Published on in Vol 7 (2023)

Preprints (earlier versions) of this paper are available at, first published .
Public Perceptions About Monkeypox on Twitter: Thematic Analysis

Public Perceptions About Monkeypox on Twitter: Thematic Analysis

Public Perceptions About Monkeypox on Twitter: Thematic Analysis

Short Paper

1Department of Radiology, Robert Larner College of Medicine, University of Vermont, Burlington, VT, United States

2Department of Health Policy and Community Health, Jiann-Ping Hsu College of Public Health, Georgia Southern University, Atlanta, GA, United States

3Department of Biomedical Informatics, School of Medicine, Emory University, Atlanta, GA, United States

*these authors contributed equally

Corresponding Author:

Abeed Sarker, PhD

Department of Biomedical Informatics

School of Medicine

Emory University

101 Woodruff Circle

Suite 4101

Atlanta, GA, 30322

United States

Phone: 1 6024746203


Background: Social media has emerged as an important source of information generated by large segments of the population, which can be particularly valuable during infectious disease outbreaks. The recent outbreak of monkeypox led to an increase in discussions about the topic on social media, thus presenting the opportunity to conduct studies based on the generated data.

Objective: By analyzing posts from Twitter (subsequently rebranded X), we aimed to identify the topics of public discourse as well as knowledge and opinions about the monkeypox virus during the 2022 outbreak.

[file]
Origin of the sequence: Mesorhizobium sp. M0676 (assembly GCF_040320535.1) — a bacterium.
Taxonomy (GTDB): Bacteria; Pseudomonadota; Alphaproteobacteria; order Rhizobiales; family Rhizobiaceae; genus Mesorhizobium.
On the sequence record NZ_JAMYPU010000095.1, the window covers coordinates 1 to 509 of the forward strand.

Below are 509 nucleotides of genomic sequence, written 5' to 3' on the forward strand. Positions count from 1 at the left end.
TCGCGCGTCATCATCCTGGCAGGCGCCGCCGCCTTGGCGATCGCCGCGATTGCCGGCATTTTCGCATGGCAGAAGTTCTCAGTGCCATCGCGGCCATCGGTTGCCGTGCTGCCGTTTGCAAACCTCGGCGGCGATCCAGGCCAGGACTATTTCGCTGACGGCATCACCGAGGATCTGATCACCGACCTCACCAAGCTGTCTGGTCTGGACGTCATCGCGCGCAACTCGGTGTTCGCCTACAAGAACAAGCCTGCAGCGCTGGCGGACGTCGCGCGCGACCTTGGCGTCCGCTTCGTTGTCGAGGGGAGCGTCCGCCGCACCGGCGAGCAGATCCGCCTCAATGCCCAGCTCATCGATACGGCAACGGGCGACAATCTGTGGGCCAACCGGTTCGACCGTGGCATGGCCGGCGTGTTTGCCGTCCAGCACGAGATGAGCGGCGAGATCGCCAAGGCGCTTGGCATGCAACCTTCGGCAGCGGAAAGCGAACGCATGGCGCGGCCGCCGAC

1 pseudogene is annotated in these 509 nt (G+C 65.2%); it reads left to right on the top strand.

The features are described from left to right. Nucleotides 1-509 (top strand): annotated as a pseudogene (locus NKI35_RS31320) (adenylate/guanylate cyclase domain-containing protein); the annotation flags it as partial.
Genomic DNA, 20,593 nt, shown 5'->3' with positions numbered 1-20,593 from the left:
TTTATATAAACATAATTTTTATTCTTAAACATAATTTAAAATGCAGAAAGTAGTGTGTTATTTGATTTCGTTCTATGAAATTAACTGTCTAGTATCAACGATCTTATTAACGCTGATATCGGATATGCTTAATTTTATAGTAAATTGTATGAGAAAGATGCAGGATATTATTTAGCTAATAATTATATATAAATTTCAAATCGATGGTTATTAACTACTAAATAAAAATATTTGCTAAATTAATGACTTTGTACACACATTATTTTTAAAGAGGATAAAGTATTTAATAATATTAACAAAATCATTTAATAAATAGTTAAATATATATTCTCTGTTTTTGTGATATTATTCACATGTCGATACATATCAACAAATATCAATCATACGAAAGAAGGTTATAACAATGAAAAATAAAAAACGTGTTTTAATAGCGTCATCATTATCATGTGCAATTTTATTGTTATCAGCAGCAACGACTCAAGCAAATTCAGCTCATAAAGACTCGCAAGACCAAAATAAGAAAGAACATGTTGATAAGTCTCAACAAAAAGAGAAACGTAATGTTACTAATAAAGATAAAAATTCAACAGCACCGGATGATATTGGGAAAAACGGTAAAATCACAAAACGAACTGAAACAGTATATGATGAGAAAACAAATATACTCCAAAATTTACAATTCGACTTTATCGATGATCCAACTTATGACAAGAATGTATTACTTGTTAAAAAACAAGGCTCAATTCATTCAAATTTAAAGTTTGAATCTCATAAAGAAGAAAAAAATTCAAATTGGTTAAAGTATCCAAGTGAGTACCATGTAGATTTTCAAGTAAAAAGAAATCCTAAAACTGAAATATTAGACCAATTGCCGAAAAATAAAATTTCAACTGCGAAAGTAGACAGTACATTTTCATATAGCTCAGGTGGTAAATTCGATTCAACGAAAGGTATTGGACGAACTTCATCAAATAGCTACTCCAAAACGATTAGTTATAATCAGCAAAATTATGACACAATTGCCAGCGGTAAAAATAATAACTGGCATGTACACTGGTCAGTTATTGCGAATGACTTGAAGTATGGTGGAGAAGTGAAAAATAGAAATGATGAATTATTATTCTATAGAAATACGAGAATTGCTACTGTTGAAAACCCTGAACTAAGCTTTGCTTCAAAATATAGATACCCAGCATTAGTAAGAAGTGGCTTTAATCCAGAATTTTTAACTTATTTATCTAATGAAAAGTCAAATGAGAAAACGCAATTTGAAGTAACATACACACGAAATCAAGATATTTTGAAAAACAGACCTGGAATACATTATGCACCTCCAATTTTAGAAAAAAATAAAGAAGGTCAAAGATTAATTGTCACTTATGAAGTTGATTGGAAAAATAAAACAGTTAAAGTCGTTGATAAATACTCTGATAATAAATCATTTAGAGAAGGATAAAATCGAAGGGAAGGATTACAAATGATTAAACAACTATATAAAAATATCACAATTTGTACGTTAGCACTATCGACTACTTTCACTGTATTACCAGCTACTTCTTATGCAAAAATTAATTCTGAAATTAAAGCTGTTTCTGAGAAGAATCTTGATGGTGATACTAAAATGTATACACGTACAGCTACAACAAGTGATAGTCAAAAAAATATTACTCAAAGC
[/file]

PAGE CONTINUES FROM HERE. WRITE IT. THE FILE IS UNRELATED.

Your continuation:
Methods: We collected data from Twitter focusing on English-language posts containing key phrases like “monkeypox,” “mpoxvirus,” and “monkey pox,” as well as their hashtag equivalents from August to October 2022. We preprocessed the data using natural language processing to remove duplicates and filter out noise. We then selected a random sample from the collected posts. Three annotators reviewed a sample of the posts and created a guideline for coding based on discussion. Finally, the annotators analyzed, coded, and manually categorized them first into topics and then into coarse-grained themes. Disagreements were resolved via discussion among all authors.

Results: A total of 128,615 posts were collected over a 3-month period, and 200 tweets were selected and included for manual analyses. The following 8 themes were generated from the Twitter posts: monkeypox doubts, media, monkeypox transmission, effect of monkeypox, knowledge of monkeypox, politics, monkeypox vaccine, and general comments. The most common themes from our study were monkeypox doubts and media, each accounting for 22% (44/200) of the posts. The posts represented a mix of useful information reflecting emerging knowledge on the topic as well as misinformation.